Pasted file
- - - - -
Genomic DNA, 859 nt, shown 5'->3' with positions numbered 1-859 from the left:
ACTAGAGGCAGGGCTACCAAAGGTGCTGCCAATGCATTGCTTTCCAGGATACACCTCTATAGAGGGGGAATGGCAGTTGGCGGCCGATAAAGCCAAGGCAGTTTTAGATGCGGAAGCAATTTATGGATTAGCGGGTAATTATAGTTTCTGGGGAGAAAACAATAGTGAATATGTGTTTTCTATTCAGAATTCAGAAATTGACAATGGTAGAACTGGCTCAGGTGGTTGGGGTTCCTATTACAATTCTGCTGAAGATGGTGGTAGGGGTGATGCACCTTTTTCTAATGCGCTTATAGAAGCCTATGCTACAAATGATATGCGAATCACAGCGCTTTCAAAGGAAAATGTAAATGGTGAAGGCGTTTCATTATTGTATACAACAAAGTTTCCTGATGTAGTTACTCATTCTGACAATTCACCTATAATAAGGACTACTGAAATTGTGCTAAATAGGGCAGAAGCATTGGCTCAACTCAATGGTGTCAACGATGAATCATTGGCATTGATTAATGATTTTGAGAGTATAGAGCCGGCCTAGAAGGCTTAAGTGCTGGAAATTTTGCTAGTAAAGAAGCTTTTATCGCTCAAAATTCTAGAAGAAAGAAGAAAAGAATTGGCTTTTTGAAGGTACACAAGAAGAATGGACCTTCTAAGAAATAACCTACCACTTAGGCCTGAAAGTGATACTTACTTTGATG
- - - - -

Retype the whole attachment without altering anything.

Genomic DNA, 859 nt, shown 5'->3' with positions numbered 1-859 from the left:
ACTAGAGGCAGGGCTACCAAAGGTGCTGCCAATGCATTGCTTTCCAGGATACACCTCTATAGAGGGGGAATGGCAGTTGGCGGCCGATAAAGCCAAGGCAGTTTTAGATGCGGAAGCAATTTATGGATTAGCGGGTAATTATAGTTTCTGGGGAGAAAACAATAGTGAATATGTGTTTTCTATTCAGAATTCAGAAATTGACAATGGTAGAACTGGCTCAGGTGGTTGGGGTTCCTATTACAATTCTGCTGAAGATGGTGGTAGGGGTGATGCACCTTTTTCTAATGCGCTTATAGAAGCCTATGCTACAAATGATATGCGAATCACAGCGCTTTCAAAGGAAAATGTAAATGGTGAAGGCGTTTCATTATTGTATACAACAAAGTTTCCTGATGTAGTTACTCATTCTGACAATTCACCTATAATAAGGACTACTGAAATTGTGCTAAATAGGGCAGAAGCATTGGCTCAACTCAATGGTGTCAACGATGAATCATTGGCATTGATTAATGATTTTGAGAGTATAGAGCCGGCCTAGAAGGCTTAAGTGCTGGAAATTTTGCTAGTAAAGAAGCTTTTATCGCTCAAAATTCTAGAAGAAAGAAGAAAAGAATTGGCTTTTTGAAGGTACACAAGAAGAATGGACCTTCTAAGAAATAACCTACCACTTAGGCCTGAAAGTGATACTTACTTTGATG